Shooters Hill  Kent


In 1870-72, John Marius Wilson's Imperial Gazetteer of England and Wales described Shooters Hill like this:

SHOOTERS-HILL, an eminence, a hamlet, and a chapelry, in Eltham parish, Kent. The eminence rises 1 mile S of Woolwich; is an insulated mass of London clay, 446 feet high; was thickly wooded, and called Sheters-Held, in the time of Richard II.; took its present name from bands of outlaws, who anciently haunted its woods to assail wayfarers on a great road crossing it; was the scene of archery and other sports, in the presence of Henry VIII. ...

and his queen Catherine; is traversed by both an ancient Roman road and a great modern one; bears aloft a triangular tower, erected to commemorate the taking of Severndroog in India; and commands a panoramic view, very fine on all sides, and finest on the side toward London.-The hamlet adjoins the eminence; and has a post-office under London SE, and a R. police station.—The chapelry was constituted in 1866. Pop., 423. The living is a p. curacy in the diocese of London. Value, not reported. Patron, the Rev. J. S. Masters.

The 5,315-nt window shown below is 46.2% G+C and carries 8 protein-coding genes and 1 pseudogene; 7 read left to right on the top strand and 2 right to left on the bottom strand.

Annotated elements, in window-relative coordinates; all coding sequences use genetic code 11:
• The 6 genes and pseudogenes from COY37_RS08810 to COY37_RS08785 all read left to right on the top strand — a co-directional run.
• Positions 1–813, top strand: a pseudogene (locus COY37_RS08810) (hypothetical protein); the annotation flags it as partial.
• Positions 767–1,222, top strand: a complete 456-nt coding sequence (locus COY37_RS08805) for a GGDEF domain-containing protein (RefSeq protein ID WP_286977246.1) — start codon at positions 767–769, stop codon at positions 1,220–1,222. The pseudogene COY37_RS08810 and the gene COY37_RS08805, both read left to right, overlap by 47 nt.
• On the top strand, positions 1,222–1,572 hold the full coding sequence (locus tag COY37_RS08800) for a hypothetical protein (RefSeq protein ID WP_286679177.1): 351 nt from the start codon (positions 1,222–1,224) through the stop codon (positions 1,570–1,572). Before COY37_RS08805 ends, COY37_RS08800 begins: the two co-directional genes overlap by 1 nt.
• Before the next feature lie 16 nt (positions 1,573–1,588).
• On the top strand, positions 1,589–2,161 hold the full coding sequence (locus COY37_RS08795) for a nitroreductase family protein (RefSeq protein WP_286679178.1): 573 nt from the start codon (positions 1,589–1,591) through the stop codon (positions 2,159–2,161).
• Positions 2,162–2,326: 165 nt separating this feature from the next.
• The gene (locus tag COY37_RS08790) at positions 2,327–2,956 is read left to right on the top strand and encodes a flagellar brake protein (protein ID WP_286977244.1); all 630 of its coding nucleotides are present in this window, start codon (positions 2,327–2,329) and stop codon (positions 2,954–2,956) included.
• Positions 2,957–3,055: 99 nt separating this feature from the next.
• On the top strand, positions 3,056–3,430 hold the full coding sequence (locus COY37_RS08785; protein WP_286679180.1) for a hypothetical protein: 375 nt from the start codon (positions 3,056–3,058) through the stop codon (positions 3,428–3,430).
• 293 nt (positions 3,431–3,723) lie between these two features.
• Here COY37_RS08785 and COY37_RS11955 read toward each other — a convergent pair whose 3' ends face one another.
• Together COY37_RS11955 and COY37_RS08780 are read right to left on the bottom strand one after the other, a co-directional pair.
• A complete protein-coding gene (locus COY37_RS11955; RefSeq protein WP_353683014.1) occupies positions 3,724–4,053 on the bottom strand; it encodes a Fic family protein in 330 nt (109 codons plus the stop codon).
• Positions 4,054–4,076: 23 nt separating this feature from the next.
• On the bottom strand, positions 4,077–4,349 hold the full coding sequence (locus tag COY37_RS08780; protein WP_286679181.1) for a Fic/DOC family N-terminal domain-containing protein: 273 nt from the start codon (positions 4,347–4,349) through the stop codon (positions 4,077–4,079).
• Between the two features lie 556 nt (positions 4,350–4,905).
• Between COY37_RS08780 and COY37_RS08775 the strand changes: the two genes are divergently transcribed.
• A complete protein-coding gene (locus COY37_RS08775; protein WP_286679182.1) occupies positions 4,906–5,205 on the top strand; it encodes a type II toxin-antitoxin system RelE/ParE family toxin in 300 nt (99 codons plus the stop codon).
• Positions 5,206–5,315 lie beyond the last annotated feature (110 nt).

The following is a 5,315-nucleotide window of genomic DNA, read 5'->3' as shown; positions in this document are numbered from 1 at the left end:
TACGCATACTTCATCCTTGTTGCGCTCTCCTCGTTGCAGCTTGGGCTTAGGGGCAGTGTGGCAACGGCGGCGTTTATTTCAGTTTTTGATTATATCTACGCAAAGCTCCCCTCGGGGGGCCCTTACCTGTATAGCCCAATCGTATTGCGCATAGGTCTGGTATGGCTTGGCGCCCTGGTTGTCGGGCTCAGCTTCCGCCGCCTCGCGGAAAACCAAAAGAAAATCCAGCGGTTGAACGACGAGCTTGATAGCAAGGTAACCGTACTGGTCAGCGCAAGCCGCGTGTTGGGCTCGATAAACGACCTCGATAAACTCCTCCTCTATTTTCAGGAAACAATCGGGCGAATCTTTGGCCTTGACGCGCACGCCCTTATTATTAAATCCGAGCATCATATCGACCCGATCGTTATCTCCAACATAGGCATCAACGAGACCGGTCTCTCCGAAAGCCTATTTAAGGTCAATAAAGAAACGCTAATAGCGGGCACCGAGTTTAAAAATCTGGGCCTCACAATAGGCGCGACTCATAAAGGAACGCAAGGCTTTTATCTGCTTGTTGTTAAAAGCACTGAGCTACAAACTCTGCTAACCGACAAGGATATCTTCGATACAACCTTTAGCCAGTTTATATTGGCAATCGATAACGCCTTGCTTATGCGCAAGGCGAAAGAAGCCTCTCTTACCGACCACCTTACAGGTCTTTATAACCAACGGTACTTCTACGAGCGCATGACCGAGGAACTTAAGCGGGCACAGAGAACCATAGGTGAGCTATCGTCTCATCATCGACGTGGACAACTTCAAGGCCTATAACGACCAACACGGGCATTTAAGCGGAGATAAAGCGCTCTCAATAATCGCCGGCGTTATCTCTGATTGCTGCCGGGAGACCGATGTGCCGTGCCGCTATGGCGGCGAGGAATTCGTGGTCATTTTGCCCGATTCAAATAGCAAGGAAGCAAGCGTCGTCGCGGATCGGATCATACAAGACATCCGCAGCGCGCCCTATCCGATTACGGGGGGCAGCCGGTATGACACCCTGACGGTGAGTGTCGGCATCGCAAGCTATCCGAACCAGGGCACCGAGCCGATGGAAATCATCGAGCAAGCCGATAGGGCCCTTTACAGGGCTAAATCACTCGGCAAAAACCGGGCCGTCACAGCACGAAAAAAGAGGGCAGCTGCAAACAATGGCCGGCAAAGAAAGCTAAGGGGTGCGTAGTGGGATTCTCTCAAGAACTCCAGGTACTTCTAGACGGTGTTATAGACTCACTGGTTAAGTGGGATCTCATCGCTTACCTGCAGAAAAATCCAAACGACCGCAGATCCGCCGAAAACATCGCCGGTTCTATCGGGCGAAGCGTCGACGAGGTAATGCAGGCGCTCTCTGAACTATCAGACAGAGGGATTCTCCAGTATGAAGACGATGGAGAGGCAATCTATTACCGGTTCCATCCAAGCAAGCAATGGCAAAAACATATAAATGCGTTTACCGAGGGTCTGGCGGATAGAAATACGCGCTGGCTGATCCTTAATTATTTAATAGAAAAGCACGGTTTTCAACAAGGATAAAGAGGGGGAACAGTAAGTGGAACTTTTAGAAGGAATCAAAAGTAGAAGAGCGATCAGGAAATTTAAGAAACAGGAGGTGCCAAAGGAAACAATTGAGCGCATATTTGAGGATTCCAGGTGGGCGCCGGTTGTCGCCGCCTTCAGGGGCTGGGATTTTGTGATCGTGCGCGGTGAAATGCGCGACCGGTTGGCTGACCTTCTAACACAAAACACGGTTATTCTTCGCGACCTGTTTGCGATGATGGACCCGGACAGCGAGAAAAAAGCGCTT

Shooters Hill through time

Shooters Hill is now part of Greenwich district. Click here for graphs and data of how Greenwich has changed over two centuries. For statistics about Shooters Hill itself, go to Units and Statistics.

How to reference this page:

GB Historical GIS / University of Portsmouth, History of Shooters Hill, in Greenwich and Kent | Map and description, A Vision of Britain through Time.


Date accessed: 24th March 2019

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